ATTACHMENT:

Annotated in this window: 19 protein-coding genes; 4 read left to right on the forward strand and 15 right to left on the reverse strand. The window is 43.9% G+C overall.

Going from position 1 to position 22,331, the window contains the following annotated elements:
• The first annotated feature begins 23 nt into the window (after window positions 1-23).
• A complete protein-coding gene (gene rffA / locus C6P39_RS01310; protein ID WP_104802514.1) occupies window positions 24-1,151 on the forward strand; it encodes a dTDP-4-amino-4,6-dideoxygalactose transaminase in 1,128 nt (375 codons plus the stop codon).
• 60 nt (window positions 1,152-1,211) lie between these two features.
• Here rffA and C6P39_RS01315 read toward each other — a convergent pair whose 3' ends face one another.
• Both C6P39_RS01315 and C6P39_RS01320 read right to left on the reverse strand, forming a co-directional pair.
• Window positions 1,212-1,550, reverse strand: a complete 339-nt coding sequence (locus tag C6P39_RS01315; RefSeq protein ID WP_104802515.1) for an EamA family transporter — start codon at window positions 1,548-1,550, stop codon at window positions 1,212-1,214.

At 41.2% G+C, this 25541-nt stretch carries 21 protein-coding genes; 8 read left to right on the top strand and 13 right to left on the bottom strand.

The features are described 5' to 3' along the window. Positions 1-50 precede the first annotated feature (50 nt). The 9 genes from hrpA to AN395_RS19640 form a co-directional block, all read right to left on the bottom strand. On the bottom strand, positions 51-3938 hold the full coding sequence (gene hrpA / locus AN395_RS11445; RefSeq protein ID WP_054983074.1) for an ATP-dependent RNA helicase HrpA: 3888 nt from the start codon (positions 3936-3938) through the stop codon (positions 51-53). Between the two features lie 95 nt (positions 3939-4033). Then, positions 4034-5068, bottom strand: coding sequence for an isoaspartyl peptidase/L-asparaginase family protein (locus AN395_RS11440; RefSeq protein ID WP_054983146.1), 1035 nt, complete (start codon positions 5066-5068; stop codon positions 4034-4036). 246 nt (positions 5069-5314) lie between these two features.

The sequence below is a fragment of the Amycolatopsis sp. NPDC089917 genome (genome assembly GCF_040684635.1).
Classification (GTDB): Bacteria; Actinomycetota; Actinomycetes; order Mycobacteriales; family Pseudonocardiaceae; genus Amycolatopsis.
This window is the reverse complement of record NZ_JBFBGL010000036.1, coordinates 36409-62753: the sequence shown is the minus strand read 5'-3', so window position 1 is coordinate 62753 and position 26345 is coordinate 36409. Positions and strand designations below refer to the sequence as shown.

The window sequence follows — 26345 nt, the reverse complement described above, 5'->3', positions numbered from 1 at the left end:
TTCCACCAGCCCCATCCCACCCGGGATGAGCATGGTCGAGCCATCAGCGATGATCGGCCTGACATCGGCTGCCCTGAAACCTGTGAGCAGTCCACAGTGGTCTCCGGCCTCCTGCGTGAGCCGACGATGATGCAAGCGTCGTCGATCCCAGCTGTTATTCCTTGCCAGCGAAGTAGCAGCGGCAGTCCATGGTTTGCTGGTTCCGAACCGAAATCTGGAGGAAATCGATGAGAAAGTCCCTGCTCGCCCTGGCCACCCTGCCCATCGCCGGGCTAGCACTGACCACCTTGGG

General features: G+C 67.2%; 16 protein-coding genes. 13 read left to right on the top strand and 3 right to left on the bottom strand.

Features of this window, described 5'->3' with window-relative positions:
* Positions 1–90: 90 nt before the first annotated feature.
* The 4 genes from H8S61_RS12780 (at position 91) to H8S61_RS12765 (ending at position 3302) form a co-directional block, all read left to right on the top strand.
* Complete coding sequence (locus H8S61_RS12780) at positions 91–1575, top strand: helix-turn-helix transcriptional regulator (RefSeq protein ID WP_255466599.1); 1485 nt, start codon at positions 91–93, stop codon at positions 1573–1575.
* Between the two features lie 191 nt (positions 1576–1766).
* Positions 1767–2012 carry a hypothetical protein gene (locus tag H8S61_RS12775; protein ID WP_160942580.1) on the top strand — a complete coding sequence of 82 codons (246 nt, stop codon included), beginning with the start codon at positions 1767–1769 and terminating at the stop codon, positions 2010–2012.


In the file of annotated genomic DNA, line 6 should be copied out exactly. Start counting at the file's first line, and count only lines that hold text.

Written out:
• Here rffA and C6P39_RS01315 read toward each other — a convergent pair whose 3' ends face one another.